Ryan ready to take a hard line

The Roy Keane of rugby finds he is a marked man as he succeeds a World Cup winner
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The Independent Online

There may be one or two classic symptoms of delusions of persecution but Dean Ryan has neither the time nor the inclination to entertain thoughts of paranoia. It's mostly our fault, and maybe he has a point.

There may be one or two classic symptoms of delusions of persecution but Dean Ryan has neither the time nor the inclination to entertain thoughts of paranoia. It's mostly our fault, and maybe he has a point.

When Roy Keane got sent off in the Charity Shield final last Sunday, it was tempting to think of him as the Dean Ryan of the Premiership or vice-versa. Short hair, short fuses, hard men, light the blue touch paper and run like hell. Even before the Premiership's official release of adrenalin, Keane got a red card, but he wasbeaten by a short head to silly season notoriety by Ryan.

The Bristol player-coach had already been sent off in a pre-season friendly at Caerphilly. He walked after receiving two yellow cards. Then in another friendly against Newport he got another lecture and another card. It is rare for cards to be issued in "friendly" matches, and even rarer for action to be taken, and for one player to get three in two games is possibly a record.

Keane's premature departure at Wembley was his seventh sending off. As for Ryan, he too had previous, but not as long as his arm. "That was the first time I've ever been sent off," he said of the Caerphilly incident. If he was waiting for an incredulous reaction, he was not disappointed. He expects nothing less.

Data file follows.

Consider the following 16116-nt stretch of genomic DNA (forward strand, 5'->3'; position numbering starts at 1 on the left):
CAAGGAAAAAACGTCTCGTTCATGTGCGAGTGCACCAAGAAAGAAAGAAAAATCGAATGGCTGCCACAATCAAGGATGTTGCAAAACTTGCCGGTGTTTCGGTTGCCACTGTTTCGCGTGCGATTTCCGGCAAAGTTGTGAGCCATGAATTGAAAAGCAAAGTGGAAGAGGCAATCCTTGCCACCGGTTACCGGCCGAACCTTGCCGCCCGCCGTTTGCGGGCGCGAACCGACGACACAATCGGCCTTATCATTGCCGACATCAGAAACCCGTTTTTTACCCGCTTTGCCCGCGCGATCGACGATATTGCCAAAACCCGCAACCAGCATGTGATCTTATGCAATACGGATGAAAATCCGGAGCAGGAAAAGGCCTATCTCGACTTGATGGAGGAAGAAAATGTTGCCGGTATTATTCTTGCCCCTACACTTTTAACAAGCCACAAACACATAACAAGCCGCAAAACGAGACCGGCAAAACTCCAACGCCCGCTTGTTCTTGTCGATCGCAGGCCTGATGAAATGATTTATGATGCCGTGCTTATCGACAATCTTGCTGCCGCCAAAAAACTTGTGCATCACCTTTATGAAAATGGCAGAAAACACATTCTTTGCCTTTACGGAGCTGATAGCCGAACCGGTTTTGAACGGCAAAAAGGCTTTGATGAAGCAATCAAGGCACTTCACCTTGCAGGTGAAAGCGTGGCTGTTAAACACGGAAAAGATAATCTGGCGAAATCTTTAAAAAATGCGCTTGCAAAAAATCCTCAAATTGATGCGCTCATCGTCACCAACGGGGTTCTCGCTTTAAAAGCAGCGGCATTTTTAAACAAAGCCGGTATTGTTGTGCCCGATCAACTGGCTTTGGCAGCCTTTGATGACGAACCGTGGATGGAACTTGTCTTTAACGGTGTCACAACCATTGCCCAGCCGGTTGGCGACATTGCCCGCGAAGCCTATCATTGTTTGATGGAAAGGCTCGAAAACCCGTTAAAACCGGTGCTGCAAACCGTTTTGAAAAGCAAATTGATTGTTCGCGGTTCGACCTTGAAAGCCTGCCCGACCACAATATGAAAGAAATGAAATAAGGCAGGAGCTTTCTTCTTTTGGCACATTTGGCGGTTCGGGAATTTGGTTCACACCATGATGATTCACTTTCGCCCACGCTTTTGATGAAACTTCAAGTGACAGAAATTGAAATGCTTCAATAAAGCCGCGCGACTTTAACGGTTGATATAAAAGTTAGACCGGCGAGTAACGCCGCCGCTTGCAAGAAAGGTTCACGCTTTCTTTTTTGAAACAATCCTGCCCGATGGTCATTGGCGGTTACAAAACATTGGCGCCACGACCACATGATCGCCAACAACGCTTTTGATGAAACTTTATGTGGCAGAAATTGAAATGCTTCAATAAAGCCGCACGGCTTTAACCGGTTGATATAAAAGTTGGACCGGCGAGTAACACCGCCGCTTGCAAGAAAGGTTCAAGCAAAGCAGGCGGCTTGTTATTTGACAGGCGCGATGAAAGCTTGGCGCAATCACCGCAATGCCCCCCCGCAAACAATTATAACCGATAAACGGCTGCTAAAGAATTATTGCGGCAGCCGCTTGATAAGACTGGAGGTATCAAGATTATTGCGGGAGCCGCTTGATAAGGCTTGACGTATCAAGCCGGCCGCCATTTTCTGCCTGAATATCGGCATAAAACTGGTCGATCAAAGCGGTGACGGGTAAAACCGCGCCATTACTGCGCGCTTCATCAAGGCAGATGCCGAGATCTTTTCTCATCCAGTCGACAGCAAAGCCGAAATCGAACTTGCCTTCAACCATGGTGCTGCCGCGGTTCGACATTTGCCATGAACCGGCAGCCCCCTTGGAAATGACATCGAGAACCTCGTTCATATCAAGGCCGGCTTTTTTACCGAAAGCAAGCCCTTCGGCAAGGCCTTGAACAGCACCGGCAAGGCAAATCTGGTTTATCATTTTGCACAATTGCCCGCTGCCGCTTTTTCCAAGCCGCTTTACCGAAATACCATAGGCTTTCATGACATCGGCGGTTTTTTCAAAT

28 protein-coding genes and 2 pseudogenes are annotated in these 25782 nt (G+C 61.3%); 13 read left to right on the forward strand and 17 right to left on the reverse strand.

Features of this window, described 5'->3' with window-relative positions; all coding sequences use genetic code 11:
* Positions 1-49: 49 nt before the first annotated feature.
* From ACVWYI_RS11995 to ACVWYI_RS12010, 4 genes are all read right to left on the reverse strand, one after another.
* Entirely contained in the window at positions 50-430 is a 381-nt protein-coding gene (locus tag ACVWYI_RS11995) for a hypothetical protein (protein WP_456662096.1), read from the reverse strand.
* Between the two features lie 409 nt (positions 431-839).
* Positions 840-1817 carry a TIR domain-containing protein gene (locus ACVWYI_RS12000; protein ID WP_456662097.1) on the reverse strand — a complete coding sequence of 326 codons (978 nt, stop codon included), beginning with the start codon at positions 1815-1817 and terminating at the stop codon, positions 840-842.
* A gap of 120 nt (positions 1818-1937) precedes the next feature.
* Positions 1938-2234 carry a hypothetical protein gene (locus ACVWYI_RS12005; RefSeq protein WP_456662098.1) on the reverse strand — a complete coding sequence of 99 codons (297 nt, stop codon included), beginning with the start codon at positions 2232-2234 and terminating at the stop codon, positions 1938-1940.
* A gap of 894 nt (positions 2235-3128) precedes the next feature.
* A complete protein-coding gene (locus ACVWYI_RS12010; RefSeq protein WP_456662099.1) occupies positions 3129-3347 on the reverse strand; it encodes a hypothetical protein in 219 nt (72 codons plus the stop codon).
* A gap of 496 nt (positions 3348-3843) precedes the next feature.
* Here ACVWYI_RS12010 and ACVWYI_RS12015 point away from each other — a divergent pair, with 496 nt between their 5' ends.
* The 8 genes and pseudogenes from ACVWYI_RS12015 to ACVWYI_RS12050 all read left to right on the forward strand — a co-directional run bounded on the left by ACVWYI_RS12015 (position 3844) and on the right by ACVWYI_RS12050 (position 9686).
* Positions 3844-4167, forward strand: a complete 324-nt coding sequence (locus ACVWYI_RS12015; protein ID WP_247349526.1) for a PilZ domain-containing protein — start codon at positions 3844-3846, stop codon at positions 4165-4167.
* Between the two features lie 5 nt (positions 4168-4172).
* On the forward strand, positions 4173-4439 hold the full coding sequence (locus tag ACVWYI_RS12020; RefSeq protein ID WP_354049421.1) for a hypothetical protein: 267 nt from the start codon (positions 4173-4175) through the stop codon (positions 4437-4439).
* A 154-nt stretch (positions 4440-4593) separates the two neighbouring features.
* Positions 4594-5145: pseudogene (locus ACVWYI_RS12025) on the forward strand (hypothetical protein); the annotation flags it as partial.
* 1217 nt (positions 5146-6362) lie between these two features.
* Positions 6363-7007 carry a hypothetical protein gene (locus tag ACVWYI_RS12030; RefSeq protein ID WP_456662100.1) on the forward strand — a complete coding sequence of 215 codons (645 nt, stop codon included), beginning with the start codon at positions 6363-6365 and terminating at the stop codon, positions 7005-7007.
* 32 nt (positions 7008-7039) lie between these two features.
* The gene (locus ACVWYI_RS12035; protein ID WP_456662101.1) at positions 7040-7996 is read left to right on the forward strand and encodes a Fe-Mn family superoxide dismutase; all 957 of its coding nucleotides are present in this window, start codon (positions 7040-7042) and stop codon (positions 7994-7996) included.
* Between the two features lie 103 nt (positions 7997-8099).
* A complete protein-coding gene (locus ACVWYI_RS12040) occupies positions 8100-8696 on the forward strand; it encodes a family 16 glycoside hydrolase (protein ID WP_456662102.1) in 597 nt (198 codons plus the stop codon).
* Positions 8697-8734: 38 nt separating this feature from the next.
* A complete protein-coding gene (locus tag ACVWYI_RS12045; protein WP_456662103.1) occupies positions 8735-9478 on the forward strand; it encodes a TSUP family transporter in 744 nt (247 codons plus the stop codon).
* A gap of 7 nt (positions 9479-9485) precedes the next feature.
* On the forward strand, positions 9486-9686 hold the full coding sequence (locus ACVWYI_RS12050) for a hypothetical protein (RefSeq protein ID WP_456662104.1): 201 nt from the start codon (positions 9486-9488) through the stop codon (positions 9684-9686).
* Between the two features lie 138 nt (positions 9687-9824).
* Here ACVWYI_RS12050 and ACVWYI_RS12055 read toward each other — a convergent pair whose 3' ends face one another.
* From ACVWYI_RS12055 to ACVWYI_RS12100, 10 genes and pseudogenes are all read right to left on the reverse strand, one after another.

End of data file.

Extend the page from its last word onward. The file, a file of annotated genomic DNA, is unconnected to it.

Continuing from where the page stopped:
"Each issue should be dealt with on its merits and should be detached from anything else but that isn't the case," he said. "There's an easy route to take, namely Dean Ryan's guilty again."

At a hearing on 30 August, before a Welsh Rugby Union disciplinary panel, Ryan is pleading not guilty to everything. He has studied the videos from Caerphilly, where he was alleged to have struck somebody with his knee in a ruck, and Newport, where he was seen "swinging an arm" at an opponent, and has consulted Bristol's solicitor.

"I'm contesting both decisions," he said. "When they happened they filled the back pages. If I get off it'll make one line." You wouldn't want to argue with this huge figure in T-shirt and shorts sitting in his new office in a commercial estate on the outskirts of Bristol. And he's not best pleased.

"I'm furious about the environment we were forced to play in at Caerphilly," he says. "It was supposed to be an important game time but we could not achieve anything we wanted to." What did Caerphilly think about this? "I have no idea. We won the game and got out. In the Premiership I have every confidence in the referees."